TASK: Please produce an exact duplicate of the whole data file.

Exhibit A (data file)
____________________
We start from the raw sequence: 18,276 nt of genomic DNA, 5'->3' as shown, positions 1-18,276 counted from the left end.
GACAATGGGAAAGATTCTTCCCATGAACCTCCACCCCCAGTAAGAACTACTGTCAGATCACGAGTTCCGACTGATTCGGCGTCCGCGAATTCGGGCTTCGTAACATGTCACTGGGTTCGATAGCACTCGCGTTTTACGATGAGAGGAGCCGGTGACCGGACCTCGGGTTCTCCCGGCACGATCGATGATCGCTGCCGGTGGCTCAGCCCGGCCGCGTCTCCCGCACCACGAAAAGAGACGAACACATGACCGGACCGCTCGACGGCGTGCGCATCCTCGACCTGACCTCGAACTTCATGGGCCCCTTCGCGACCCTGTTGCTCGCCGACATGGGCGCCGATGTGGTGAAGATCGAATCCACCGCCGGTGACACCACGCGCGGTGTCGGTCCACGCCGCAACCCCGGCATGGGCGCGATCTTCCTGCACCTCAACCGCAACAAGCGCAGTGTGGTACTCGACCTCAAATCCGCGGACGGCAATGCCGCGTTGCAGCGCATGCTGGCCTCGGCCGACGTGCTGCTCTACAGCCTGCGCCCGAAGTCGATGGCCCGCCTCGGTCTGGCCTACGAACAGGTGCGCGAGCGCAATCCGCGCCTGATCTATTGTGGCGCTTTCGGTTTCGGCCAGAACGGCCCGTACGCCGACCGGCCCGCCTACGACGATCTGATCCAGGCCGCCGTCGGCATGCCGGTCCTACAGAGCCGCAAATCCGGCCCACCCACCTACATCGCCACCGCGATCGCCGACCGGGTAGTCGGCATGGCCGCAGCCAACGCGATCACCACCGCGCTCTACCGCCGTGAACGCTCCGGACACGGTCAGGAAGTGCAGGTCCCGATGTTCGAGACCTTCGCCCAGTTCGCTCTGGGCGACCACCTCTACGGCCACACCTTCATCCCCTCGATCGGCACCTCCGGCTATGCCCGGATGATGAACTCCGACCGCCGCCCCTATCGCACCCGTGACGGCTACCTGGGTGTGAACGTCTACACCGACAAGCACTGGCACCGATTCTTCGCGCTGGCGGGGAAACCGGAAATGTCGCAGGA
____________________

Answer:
We start from the raw sequence: 18,276 nt of genomic DNA, 5'->3' as shown, positions 1-18,276 counted from the left end.
GACAATGGGAAAGATTCTTCCCATGAACCTCCACCCCCAGTAAGAACTACTGTCAGATCACGAGTTCCGACTGATTCGGCGTCCGCGAATTCGGGCTTCGTAACATGTCACTGGGTTCGATAGCACTCGCGTTTTACGATGAGAGGAGCCGGTGACCGGACCTCGGGTTCTCCCGGCACGATCGATGATCGCTGCCGGTGGCTCAGCCCGGCCGCGTCTCCCGCACCACGAAAAGAGACGAACACATGACCGGACCGCTCGACGGCGTGCGCATCCTCGACCTGACCTCGAACTTCATGGGCCCCTTCGCGACCCTGTTGCTCGCCGACATGGGCGCCGATGTGGTGAAGATCGAATCCACCGCCGGTGACACCACGCGCGGTGTCGGTCCACGCCGCAACCCCGGCATGGGCGCGATCTTCCTGCACCTCAACCGCAACAAGCGCAGTGTGGTACTCGACCTCAAATCCGCGGACGGCAATGCCGCGTTGCAGCGCATGCTGGCCTCGGCCGACGTGCTGCTCTACAGCCTGCGCCCGAAGTCGATGGCCCGCCTCGGTCTGGCCTACGAACAGGTGCGCGAGCGCAATCCGCGCCTGATCTATTGTGGCGCTTTCGGTTTCGGCCAGAACGGCCCGTACGCCGACCGGCCCGCCTACGACGATCTGATCCAGGCCGCCGTCGGCATGCCGGTCCTACAGAGCCGCAAATCCGGCCCACCCACCTACATCGCCACCGCGATCGCCGACCGGGTAGTCGGCATGGCCGCAGCCAACGCGATCACCACCGCGCTCTACCGCCGTGAACGCTCCGGACACGGTCAGGAAGTGCAGGTCCCGATGTTCGAGACCTTCGCCCAGTTCGCTCTGGGCGACCACCTCTACGGCCACACCTTCATCCCCTCGATCGGCACCTCCGGCTATGCCCGGATGATGAACTCCGACCGCCGCCCCTATCGCACCCGTGACGGCTACCTGGGTGTGAACGTCTACACCGACAAGCACTGGCACCGATTCTTCGCGCTGGCGGGGAAACCGGAAATGTCGCAGGA